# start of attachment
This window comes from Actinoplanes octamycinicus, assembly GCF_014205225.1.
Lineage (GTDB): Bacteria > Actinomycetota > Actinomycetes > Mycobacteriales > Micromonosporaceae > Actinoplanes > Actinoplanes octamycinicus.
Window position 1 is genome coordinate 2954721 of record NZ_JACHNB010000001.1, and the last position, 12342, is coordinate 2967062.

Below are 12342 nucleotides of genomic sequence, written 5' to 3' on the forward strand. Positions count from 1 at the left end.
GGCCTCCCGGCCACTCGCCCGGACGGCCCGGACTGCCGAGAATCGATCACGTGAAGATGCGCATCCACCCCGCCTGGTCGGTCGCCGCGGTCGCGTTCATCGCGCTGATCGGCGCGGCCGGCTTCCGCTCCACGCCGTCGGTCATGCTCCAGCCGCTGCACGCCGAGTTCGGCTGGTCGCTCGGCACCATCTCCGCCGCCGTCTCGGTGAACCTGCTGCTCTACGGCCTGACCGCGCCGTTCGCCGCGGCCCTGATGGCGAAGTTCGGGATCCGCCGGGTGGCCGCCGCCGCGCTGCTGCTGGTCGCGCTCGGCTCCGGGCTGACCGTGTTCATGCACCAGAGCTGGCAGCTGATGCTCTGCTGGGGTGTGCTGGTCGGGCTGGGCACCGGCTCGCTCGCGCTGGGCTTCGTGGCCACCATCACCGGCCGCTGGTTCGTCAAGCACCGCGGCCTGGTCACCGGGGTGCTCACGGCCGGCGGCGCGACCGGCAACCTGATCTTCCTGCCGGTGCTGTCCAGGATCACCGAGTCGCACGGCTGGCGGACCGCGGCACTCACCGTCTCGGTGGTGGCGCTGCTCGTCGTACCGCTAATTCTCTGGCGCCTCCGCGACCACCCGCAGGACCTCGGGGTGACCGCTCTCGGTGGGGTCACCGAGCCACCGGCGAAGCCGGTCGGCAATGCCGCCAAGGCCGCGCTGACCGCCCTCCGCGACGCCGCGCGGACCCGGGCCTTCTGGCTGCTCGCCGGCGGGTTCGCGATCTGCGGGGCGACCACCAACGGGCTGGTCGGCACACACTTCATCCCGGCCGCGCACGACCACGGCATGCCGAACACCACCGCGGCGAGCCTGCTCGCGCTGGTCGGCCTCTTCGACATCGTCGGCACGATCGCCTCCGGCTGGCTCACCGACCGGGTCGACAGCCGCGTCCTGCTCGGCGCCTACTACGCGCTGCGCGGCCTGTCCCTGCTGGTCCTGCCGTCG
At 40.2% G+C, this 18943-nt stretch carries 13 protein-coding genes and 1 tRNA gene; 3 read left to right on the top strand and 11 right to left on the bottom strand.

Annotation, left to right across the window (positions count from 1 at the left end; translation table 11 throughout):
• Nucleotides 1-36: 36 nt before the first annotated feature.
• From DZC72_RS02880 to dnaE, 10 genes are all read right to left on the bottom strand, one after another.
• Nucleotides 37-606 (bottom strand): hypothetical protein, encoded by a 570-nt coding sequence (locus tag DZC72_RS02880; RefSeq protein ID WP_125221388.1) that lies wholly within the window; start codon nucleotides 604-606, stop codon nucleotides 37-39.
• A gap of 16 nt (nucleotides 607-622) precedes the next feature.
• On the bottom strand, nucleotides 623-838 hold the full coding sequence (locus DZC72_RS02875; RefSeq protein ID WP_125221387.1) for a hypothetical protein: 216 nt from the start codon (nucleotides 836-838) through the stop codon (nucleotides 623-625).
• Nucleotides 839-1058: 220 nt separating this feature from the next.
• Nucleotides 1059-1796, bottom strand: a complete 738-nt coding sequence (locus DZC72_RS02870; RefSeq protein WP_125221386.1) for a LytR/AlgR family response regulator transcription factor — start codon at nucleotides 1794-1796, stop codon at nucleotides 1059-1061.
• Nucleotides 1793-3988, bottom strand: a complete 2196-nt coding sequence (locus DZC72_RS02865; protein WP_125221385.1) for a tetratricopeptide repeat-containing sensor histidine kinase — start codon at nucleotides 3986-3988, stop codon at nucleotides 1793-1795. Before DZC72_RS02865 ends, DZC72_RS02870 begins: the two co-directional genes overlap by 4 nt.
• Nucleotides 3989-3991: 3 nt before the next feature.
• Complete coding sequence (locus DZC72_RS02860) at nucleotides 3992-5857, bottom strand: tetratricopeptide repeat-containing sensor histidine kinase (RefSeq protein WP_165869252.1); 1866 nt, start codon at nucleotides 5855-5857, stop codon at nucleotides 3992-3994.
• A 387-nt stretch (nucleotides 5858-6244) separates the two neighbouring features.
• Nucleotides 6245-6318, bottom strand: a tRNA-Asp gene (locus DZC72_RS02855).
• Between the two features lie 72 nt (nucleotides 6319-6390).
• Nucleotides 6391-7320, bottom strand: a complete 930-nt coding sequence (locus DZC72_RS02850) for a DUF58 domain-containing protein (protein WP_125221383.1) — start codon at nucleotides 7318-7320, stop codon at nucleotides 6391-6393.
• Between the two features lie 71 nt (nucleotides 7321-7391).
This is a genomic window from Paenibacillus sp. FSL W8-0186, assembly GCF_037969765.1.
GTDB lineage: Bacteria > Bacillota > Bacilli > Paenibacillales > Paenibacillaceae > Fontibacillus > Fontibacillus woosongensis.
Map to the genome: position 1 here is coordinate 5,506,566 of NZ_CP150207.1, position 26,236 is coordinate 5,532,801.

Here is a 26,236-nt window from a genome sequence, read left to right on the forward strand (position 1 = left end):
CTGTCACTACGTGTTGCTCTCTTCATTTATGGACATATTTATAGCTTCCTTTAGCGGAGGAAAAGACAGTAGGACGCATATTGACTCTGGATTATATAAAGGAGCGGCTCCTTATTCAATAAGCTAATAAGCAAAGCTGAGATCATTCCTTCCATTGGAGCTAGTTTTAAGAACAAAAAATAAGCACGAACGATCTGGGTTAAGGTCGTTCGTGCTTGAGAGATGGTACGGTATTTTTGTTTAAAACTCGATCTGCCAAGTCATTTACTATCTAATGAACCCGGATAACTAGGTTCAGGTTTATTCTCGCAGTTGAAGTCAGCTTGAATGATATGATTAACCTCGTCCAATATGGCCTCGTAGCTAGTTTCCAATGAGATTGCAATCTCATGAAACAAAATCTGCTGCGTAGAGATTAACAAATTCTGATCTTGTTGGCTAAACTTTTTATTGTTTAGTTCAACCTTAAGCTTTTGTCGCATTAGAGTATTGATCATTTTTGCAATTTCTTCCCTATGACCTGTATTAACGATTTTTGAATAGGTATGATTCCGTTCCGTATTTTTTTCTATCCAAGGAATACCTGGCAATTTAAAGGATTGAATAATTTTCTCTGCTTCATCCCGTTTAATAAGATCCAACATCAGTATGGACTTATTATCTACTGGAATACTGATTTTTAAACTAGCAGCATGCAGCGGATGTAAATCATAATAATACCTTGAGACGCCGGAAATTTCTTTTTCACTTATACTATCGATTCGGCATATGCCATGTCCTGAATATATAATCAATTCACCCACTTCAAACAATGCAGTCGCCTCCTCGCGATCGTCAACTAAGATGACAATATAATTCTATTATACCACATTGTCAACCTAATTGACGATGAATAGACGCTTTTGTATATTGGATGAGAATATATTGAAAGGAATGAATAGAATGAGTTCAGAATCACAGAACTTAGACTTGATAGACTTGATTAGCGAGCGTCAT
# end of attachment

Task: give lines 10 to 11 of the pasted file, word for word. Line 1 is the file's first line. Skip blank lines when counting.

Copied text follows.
• Nucleotides 37-606 (bottom strand): hypothetical protein, encoded by a 570-nt coding sequence (locus tag DZC72_RS02880; RefSeq protein ID WP_125221388.1) that lies wholly within the window; start codon nucleotides 604-606, stop codon nucleotides 37-39.
• A gap of 16 nt (nucleotides 607-622) precedes the next feature.